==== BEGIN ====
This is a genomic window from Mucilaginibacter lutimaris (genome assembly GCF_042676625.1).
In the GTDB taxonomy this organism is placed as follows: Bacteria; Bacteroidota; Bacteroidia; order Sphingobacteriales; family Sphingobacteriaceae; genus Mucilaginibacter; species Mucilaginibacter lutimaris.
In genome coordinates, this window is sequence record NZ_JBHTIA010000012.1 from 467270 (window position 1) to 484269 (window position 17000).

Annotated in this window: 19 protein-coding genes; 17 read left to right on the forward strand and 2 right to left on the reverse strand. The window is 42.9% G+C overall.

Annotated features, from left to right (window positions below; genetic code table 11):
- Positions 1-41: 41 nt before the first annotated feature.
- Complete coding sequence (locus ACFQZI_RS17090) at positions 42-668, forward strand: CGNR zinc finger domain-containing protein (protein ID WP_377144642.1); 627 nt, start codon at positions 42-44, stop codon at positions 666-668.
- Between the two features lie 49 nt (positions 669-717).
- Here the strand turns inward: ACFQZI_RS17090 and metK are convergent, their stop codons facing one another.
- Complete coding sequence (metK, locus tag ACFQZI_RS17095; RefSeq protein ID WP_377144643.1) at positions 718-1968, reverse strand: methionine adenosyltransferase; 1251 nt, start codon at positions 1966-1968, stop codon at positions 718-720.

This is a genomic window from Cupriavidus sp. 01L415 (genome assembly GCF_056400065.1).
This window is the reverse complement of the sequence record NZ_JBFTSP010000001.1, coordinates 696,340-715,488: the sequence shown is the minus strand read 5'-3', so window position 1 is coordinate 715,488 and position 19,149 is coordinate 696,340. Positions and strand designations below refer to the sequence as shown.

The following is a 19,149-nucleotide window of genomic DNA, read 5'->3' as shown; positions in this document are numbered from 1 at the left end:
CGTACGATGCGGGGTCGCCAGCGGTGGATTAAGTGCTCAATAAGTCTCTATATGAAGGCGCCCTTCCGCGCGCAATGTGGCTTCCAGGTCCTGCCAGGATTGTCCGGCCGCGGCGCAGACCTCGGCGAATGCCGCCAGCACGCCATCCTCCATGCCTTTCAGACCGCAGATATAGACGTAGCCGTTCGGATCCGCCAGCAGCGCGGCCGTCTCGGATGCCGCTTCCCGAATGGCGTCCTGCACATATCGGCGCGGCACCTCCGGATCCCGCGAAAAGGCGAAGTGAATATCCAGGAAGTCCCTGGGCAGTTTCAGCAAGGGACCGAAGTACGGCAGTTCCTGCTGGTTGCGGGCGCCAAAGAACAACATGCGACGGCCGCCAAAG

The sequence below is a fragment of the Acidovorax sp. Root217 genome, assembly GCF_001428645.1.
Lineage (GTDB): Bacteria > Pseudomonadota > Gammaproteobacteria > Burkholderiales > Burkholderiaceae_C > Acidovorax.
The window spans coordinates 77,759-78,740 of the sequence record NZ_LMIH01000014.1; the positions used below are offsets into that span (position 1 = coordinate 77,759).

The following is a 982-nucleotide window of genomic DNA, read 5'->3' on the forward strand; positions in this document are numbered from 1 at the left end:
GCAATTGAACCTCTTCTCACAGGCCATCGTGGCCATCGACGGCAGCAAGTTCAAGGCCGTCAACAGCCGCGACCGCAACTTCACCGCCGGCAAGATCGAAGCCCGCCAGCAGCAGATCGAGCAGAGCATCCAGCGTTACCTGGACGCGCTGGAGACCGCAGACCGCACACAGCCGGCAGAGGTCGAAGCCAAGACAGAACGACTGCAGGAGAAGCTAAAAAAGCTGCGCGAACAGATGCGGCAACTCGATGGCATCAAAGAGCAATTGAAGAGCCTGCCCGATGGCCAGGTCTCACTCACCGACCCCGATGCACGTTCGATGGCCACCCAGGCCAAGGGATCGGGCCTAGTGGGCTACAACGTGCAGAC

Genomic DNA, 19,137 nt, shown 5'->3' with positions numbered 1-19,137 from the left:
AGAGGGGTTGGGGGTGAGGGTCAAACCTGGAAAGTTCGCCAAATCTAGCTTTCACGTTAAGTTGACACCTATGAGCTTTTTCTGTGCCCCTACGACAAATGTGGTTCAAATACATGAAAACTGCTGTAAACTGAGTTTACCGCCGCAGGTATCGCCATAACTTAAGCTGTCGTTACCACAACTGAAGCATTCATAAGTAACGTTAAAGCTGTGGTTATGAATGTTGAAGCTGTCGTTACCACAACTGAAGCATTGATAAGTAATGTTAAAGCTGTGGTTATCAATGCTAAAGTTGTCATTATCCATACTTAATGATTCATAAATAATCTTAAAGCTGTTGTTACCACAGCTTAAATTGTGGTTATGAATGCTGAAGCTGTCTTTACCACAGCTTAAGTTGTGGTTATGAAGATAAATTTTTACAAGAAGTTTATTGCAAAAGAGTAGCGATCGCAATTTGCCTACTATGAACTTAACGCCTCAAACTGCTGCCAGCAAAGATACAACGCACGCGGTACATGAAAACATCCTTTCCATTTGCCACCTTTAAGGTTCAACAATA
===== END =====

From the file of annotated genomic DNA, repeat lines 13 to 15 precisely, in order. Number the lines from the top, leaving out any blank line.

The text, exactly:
The following is a 19,149-nucleotide window of genomic DNA, read 5'->3' as shown; positions in this document are numbered from 1 at the left end:
CGTACGATGCGGGGTCGCCAGCGGTGGATTAAGTGCTCAATAAGTCTCTATATGAAGGCGCCCTTCCGCGCGCAATGTGGCTTCCAGGTCCTGCCAGGATTGTCCGGCCGCGGCGCAGACCTCGGCGAATGCCGCCAGCACGCCATCCTCCATGCCTTTCAGACCGCAGATATAGACGTAGCCGTTCGGATCCGCCAGCAGCGCGGCCGTCTCGGATGCCGCTTCCCGAATGGCGTCCTGCACATATCGGCGCGGCACCTCCGGATCCCGCGAAAAGGCGAAGTGAATATCCAGGAAGTCCCTGGGCAGTTTCAGCAAGGGACCGAAGTACGGCAGTTCCTGCTGGTTGCGGGCGCCAAAGAACAACATGCGACGGCCGCCAAAG

The sequence below is a fragment of the Acidovorax sp. Root217 genome, assembly GCF_001428645.1.